Gilead Sher - the head of the Israeli negotiating team at the Camp David summit in 2000 - says even in times of crisis like now, talks on both sides must continue. But Sher says that's not something that the U.S. or Israel is interested in right now.

Mr. GILEAD SHER (Chief Israeli Negotiator, 2000 Camp David Summit): I think that this is a flaw in both the American and the Israeli policymaking lately. Diplomacy - assertive diplomacy and determined diplomacy in order to attain political objectives is a bit less of taken into account than other policies of a forceful nature, and unfortunately so.

NORTHAM: Many analysts say the recent conflict in southern Lebanon - with its inconclusive outcome - shows that it will take more than just military strikes to help resolve the issues between Israel and its opponents, and that negotiations are still a key component. There have been some talks between Hamas and its chief rival Fatah to form a unity government which could ease the way to new negotiations. Still, Stephen Cohen - the president of the Institute for Middle East Peace and Development - says he doesn't see any movement in the U.S. camp to restart peace talks.

Mr. STEPHEN COHEN (President, Institute for Middle East Peace and Development): It looks like the only one who could move the president to begin to take this seriously would be the Israeli prime minister himself. And the Israeli prime minister himself is under a lot of internal pressures right now in Israel. And therefore, it's a question mark whether he would be willing to turn directly to the president to get help on this question.

NORTHAM: Cohen says if the U.S. did decide to weigh in on a new round of peace talks, it would have to be fully committed to implementing a new plan this time.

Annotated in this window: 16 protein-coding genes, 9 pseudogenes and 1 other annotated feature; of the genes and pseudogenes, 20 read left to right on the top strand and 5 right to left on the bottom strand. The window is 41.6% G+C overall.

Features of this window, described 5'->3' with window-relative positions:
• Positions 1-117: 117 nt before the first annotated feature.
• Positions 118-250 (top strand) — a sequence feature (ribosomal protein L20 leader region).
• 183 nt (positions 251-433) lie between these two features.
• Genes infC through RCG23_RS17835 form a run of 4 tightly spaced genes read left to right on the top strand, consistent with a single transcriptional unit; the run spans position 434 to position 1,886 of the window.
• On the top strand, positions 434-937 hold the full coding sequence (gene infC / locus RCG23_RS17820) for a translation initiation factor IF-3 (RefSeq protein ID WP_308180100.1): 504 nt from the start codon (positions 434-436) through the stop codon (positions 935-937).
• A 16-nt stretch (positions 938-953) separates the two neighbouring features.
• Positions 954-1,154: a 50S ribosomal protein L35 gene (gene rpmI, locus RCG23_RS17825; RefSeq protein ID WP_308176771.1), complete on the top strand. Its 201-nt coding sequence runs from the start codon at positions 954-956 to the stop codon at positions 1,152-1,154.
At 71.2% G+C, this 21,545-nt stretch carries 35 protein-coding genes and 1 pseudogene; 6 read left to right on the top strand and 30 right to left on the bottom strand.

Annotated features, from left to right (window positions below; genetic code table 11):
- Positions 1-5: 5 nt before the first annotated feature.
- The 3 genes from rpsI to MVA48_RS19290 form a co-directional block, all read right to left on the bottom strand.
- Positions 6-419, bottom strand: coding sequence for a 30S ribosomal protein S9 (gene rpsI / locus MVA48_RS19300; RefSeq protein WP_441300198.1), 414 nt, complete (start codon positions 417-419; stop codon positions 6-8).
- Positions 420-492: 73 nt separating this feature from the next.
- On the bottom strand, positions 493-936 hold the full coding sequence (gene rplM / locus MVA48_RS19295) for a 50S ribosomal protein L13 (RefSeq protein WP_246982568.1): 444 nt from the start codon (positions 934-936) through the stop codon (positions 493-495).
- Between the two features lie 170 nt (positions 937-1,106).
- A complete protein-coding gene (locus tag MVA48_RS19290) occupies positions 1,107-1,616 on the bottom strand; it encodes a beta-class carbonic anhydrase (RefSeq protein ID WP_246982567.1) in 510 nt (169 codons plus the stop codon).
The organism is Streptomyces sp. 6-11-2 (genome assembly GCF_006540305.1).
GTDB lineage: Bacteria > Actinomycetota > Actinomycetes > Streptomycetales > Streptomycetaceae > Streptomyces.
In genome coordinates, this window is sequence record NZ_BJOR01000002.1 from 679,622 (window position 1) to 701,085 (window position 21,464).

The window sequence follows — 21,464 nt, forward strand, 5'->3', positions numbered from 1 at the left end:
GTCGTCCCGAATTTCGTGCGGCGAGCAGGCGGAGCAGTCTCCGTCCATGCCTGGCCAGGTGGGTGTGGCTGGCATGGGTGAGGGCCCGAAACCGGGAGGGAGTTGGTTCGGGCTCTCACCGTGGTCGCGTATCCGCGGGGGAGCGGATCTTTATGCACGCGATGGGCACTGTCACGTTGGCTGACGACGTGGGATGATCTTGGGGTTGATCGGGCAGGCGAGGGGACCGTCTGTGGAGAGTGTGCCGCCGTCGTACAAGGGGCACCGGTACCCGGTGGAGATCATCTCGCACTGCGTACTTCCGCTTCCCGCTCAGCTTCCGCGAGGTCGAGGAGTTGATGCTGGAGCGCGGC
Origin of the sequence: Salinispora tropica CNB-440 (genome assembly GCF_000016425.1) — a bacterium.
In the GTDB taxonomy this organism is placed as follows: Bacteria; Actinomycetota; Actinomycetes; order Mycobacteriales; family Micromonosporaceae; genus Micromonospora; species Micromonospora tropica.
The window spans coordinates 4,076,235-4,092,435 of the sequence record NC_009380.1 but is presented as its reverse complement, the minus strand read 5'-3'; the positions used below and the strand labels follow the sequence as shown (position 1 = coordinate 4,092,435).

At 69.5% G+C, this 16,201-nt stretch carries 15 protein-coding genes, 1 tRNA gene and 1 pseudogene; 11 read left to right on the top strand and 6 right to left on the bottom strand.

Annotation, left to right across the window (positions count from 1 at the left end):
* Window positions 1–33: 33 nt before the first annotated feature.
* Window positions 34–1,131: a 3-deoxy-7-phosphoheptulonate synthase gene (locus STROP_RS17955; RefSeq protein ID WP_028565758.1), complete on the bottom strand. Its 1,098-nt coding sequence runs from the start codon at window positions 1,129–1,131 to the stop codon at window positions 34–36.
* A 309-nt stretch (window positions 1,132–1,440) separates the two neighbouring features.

Mr. COHEN: If you start again without the intention of really pushing hard, your chance is that you'll fail and that your credibility will sink even further into the mud.

NORTHAM: And that, Cohen says, could have an impact on any influence the U.S. hopes to wield or maintain in the Middle East.

Jackie Northam, NPR News, Washington.

Copyright © 2006 NPR. All rights reserved. No quotes from the materials contained herein may be used in any media without attribution to NPR. This transcript is provided for personal, noncommercial use only, pursuant to our Terms of Use. Any other use requires NPR's prior permission. Visit our permissions page for further information.

NPR transcripts are created on a rush deadline by a contractor for NPR, and accuracy and availability may vary. This text may not be in its final form and may be updated or revised in the future. Please be aware that the authoritative record of NPR's programming is the audio.



Please keep your community civil. All comments must follow the Community rules and terms of use, and will be moderated prior to posting. NPR reserves the right to use the comments we receive, in whole or in part, and to use the commenter's name and location, in any medium. See also the Terms of Use, Privacy Policy and Community FAQ.